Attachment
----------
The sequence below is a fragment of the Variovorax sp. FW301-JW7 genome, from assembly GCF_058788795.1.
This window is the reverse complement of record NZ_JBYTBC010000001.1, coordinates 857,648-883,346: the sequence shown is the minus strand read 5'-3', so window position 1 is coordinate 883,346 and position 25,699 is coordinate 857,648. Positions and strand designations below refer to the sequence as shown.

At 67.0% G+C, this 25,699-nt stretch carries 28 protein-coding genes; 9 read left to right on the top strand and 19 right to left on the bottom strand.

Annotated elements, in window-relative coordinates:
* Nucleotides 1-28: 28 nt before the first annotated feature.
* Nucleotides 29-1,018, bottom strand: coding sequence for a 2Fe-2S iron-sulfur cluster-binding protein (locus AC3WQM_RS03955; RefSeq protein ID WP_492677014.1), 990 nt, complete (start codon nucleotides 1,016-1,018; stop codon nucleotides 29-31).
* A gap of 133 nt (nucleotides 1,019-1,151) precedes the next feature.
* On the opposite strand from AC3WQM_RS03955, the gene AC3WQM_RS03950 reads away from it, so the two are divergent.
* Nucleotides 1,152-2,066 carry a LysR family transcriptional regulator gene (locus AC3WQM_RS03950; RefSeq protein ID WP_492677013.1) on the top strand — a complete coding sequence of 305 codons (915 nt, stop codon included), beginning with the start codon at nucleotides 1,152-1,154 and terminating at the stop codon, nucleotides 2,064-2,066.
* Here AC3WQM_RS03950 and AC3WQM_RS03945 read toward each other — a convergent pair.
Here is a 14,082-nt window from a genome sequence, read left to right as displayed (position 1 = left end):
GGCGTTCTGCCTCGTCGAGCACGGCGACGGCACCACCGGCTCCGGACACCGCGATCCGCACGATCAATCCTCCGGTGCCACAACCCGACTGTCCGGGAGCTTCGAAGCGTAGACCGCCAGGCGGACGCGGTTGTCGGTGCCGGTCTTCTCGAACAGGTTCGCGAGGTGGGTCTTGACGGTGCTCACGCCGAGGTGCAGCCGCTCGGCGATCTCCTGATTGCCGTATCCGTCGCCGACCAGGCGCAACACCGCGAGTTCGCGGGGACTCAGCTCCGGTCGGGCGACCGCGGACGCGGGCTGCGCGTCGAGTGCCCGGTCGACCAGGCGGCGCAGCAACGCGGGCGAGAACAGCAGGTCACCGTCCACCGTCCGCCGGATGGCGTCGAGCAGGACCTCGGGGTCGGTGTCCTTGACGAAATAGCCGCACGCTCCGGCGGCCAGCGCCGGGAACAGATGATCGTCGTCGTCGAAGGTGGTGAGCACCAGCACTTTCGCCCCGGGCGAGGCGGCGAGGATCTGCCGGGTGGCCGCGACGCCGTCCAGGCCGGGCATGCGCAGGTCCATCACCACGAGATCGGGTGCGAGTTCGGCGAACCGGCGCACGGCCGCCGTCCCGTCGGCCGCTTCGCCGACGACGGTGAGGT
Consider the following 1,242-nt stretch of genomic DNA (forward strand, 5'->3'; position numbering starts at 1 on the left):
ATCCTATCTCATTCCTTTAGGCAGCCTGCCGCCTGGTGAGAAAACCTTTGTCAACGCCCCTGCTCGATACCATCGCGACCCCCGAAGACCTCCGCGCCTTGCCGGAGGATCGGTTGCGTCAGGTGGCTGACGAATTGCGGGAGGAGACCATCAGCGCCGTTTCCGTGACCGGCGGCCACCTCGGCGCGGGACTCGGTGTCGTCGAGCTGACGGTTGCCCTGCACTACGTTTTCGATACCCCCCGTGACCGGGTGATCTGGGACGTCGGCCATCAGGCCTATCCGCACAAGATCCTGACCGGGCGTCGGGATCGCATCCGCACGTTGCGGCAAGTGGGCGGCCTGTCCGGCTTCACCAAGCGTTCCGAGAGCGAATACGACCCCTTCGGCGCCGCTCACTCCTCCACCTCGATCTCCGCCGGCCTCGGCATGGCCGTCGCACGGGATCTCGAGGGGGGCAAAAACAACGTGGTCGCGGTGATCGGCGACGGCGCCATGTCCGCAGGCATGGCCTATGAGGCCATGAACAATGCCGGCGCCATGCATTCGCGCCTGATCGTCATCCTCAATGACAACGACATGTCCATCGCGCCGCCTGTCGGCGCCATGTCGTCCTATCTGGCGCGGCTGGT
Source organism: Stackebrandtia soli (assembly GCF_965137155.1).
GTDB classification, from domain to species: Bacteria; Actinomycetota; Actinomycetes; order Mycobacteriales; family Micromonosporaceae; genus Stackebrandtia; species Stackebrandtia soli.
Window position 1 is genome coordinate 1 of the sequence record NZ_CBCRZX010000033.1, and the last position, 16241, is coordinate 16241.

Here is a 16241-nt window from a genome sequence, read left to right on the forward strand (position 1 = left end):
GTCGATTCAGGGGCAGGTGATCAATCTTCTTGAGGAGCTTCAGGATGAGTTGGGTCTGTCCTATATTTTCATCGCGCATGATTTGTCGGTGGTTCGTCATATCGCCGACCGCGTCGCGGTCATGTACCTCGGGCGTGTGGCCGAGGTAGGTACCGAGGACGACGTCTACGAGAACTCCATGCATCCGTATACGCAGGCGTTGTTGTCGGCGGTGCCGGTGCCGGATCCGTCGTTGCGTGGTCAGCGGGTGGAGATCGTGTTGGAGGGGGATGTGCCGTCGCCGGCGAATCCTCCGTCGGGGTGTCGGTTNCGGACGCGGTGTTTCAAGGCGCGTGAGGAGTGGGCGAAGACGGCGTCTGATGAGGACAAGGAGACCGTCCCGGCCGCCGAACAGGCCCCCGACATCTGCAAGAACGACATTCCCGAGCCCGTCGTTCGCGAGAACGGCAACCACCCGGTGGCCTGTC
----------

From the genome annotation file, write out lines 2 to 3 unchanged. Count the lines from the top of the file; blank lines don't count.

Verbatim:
This window is the reverse complement of record NZ_JBYTBC010000001.1, coordinates 857,648-883,346: the sequence shown is the minus strand read 5'-3', so window position 1 is coordinate 883,346 and position 25,699 is coordinate 857,648. Positions and strand designations below refer to the sequence as shown.

At 67.0% G+C, this 25,699-nt stretch carries 28 protein-coding genes; 9 read left to right on the top strand and 19 right to left on the bottom strand.